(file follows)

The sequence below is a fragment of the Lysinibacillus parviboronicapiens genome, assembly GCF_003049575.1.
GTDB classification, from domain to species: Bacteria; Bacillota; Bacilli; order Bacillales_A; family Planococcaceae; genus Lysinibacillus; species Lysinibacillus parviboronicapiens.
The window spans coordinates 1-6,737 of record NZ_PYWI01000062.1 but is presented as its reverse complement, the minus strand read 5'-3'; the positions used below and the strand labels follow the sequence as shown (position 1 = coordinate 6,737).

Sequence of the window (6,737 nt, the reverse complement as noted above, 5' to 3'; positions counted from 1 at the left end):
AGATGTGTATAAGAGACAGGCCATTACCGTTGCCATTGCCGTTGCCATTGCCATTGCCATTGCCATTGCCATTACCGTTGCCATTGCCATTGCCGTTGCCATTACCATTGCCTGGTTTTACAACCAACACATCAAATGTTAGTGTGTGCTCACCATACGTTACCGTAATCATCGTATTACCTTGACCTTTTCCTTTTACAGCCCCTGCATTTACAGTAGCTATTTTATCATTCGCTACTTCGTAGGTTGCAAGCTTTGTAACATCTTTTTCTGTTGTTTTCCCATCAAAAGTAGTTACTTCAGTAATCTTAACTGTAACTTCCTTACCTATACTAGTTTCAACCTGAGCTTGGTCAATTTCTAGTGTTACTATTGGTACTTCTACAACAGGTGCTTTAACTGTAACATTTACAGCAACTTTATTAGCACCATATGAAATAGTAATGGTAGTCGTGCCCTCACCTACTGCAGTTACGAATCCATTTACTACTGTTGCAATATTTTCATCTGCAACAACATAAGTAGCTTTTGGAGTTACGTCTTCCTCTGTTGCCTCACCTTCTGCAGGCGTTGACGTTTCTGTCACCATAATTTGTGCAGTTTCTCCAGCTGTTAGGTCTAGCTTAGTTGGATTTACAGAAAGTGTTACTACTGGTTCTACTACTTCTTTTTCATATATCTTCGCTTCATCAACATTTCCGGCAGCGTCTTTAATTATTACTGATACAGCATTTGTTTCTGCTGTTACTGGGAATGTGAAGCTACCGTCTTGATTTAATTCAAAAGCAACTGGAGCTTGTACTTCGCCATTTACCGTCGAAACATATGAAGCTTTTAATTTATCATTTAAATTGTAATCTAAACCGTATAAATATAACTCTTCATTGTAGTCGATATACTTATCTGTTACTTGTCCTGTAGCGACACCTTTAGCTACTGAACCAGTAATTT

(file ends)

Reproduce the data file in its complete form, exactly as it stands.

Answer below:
The sequence below is a fragment of the Lysinibacillus parviboronicapiens genome, assembly GCF_003049575.1.
GTDB classification, from domain to species: Bacteria; Bacillota; Bacilli; order Bacillales_A; family Planococcaceae; genus Lysinibacillus; species Lysinibacillus parviboronicapiens.
The window spans coordinates 1-6,737 of record NZ_PYWI01000062.1 but is presented as its reverse complement, the minus strand read 5'-3'; the positions used below and the strand labels follow the sequence as shown (position 1 = coordinate 6,737).

Sequence of the window (6,737 nt, the reverse complement as noted above, 5' to 3'; positions counted from 1 at the left end):
AGATGTGTATAAGAGACAGGCCATTACCGTTGCCATTGCCGTTGCCATTGCCATTGCCATTGCCATTGCCATTACCGTTGCCATTGCCATTGCCGTTGCCATTACCATTGCCTGGTTTTACAACCAACACATCAAATGTTAGTGTGTGCTCACCATACGTTACCGTAATCATCGTATTACCTTGACCTTTTCCTTTTACAGCCCCTGCATTTACAGTAGCTATTTTATCATTCGCTACTTCGTAGGTTGCAAGCTTTGTAACATCTTTTTCTGTTGTTTTCCCATCAAAAGTAGTTACTTCAGTAATCTTAACTGTAACTTCCTTACCTATACTAGTTTCAACCTGAGCTTGGTCAATTTCTAGTGTTACTATTGGTACTTCTACAACAGGTGCTTTAACTGTAACATTTACAGCAACTTTATTAGCACCATATGAAATAGTAATGGTAGTCGTGCCCTCACCTACTGCAGTTACGAATCCATTTACTACTGTTGCAATATTTTCATCTGCAACAACATAAGTAGCTTTTGGAGTTACGTCTTCCTCTGTTGCCTCACCTTCTGCAGGCGTTGACGTTTCTGTCACCATAATTTGTGCAGTTTCTCCAGCTGTTAGGTCTAGCTTAGTTGGATTTACAGAAAGTGTTACTACTGGTTCTACTACTTCTTTTTCATATATCTTCGCTTCATCAACATTTCCGGCAGCGTCTTTAATTATTACTGATACAGCATTTGTTTCTGCTGTTACTGGGAATGTGAAGCTACCGTCTTGATTTAATTCAAAAGCAACTGGAGCTTGTACTTCGCCATTTACCGTCGAAACATATGAAGCTTTTAATTTATCATTTAAATTGTAATCTAAACCGTATAAATATAACTCTTCATTGTAGTCGATATACTTATCTGTTACTTGTCCTGTAGCGACACCTTTAGCTACTGAACCAGTAATTT